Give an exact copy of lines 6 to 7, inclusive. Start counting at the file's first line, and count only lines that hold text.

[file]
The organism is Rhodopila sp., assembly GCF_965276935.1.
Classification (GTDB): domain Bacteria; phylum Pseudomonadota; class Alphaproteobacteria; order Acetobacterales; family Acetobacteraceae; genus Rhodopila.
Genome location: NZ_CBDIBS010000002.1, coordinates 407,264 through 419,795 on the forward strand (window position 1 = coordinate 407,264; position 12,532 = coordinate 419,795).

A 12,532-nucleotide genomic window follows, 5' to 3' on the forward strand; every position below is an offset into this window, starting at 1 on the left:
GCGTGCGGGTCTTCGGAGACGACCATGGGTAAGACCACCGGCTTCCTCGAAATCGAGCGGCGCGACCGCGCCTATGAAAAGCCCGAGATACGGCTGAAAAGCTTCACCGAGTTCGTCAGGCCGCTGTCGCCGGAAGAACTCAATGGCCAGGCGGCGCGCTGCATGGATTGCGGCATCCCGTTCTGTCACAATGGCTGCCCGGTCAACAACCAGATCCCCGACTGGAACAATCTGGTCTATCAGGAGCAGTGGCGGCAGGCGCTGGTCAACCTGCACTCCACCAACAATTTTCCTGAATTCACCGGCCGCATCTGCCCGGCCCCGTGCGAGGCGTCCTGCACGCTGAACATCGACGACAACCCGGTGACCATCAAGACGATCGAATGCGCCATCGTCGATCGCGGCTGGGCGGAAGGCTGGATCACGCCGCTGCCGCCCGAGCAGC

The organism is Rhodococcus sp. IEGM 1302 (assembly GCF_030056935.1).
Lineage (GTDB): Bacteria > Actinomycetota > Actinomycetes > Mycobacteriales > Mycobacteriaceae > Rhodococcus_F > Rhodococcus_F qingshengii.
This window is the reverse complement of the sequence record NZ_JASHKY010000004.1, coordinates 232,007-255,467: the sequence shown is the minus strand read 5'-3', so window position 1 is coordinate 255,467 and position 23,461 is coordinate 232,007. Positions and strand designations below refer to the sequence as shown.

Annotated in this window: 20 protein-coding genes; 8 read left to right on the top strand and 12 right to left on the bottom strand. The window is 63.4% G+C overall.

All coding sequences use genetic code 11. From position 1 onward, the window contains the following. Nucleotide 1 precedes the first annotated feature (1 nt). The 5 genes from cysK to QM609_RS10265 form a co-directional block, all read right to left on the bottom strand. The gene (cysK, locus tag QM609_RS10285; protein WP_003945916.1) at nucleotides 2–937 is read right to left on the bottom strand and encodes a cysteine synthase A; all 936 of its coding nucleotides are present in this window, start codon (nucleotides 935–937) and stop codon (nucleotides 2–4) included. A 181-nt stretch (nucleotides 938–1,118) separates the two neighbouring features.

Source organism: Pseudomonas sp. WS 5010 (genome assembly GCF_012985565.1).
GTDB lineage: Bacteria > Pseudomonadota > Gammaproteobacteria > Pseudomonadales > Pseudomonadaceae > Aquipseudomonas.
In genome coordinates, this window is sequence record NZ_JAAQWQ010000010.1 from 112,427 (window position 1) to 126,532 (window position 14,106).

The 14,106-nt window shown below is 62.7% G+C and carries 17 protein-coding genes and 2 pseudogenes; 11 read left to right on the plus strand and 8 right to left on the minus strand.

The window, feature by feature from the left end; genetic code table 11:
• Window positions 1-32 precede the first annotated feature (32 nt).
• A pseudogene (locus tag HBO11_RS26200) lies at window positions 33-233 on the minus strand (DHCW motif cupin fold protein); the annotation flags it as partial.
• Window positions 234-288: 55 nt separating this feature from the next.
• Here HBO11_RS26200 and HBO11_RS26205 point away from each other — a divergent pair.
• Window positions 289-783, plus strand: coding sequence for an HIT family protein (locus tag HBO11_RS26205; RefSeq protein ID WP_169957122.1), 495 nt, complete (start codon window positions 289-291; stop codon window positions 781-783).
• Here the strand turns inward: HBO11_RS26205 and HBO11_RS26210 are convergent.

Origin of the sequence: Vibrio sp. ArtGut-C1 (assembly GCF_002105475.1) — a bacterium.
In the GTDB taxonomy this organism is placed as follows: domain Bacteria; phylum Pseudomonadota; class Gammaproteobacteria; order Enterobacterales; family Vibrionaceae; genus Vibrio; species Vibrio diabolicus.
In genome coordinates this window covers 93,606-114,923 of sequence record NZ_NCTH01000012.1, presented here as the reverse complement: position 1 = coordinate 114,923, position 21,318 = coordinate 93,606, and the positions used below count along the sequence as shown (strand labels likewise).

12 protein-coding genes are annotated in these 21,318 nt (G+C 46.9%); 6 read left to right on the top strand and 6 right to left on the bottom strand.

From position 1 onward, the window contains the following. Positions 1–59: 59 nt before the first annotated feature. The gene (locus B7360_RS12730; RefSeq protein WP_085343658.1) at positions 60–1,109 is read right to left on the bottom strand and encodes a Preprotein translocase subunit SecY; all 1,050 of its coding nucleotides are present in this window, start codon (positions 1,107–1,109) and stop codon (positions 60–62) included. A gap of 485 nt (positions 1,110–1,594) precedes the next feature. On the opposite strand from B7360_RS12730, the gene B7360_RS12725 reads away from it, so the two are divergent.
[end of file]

The organism is Rhodococcus sp. IEGM 1302 (assembly GCF_030056935.1).
Lineage (GTDB): Bacteria > Actinomycetota > Actinomycetes > Mycobacteriales > Mycobacteriaceae > Rhodococcus_F > Rhodococcus_F qingshengii.